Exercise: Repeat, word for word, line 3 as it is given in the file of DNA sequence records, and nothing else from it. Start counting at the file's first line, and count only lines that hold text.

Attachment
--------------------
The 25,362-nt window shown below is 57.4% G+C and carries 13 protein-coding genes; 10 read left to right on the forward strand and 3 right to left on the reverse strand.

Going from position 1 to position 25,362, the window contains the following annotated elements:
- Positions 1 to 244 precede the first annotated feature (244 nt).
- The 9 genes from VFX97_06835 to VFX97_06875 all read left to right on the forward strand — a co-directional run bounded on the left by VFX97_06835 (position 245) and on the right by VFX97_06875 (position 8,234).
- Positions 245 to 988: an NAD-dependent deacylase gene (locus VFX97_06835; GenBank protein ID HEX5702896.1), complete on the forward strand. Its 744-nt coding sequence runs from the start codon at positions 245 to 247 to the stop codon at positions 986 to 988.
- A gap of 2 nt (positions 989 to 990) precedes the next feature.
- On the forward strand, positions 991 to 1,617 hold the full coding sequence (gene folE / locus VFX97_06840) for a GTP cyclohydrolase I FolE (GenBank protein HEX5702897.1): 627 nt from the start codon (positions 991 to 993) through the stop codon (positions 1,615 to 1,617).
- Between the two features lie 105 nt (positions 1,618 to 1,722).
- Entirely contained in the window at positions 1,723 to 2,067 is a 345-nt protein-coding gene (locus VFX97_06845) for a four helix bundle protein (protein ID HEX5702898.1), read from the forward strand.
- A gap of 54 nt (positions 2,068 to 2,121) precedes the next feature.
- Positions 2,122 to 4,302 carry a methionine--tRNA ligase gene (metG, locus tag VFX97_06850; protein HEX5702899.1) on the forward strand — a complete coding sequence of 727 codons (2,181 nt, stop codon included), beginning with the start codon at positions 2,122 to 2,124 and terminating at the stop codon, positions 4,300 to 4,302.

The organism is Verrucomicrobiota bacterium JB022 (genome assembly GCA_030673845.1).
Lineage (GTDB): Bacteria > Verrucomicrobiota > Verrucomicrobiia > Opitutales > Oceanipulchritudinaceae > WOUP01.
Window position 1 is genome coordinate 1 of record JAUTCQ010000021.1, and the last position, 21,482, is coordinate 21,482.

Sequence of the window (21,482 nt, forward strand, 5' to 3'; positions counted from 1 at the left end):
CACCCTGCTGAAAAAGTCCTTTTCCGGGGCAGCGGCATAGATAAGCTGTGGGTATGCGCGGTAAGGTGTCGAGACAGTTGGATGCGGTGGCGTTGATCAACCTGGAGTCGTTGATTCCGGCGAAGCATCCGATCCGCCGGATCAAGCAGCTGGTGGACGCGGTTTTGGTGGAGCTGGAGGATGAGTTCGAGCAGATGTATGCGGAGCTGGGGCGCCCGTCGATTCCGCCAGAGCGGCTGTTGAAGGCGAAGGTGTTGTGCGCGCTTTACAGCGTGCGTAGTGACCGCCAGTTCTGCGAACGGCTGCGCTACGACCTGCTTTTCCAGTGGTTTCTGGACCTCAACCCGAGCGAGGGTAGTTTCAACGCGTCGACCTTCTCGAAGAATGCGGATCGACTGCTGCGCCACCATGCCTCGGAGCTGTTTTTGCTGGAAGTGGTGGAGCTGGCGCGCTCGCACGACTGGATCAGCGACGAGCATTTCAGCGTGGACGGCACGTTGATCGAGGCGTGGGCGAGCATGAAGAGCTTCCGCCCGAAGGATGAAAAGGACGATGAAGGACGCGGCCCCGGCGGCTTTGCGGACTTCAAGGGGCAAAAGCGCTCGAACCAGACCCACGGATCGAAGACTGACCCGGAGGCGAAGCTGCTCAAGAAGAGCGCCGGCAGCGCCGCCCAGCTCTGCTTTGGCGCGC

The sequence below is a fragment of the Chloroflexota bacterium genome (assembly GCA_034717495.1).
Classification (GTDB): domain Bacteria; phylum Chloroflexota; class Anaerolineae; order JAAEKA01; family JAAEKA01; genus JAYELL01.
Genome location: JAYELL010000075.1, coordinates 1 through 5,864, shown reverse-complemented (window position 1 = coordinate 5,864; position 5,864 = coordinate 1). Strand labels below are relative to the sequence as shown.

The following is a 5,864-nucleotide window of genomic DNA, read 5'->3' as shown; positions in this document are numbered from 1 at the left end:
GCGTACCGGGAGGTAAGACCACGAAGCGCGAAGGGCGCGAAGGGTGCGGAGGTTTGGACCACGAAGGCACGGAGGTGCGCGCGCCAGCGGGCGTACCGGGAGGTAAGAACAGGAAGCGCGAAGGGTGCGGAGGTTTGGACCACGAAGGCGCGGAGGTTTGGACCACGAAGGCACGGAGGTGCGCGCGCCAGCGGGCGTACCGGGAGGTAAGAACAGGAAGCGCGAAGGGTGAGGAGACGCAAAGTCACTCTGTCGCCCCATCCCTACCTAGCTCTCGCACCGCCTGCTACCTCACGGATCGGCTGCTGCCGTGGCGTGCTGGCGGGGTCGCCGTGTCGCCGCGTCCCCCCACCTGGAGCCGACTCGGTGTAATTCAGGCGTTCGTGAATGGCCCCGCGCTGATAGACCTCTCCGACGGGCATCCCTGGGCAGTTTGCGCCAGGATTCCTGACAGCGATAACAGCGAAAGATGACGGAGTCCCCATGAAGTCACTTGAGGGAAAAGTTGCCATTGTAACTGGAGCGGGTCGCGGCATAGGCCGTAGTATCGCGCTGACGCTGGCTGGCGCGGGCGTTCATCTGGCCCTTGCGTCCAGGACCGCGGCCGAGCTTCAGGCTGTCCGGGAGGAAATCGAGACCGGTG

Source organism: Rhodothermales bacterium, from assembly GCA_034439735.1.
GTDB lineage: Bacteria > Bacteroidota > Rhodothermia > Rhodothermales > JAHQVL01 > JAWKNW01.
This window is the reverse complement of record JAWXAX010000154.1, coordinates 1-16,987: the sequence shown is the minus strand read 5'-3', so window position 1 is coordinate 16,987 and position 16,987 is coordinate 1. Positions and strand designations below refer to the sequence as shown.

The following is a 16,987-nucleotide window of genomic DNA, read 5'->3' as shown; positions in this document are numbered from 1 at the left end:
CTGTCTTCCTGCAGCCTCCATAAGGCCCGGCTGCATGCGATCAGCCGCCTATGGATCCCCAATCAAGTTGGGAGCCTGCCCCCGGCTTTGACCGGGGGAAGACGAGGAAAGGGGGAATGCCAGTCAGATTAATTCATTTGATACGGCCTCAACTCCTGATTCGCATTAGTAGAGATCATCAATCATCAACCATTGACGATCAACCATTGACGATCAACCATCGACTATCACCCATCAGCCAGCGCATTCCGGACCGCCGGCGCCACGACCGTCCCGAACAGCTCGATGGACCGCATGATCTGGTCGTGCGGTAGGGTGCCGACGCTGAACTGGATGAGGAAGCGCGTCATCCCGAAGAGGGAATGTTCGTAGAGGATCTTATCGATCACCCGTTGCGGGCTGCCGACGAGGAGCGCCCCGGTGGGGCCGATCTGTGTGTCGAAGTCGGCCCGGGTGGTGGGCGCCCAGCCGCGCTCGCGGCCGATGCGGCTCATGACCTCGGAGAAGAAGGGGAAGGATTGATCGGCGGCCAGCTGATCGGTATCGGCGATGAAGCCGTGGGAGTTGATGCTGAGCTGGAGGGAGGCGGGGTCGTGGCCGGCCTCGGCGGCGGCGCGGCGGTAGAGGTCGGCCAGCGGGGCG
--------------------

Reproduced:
- Positions 1 to 244 precede the first annotated feature (244 nt).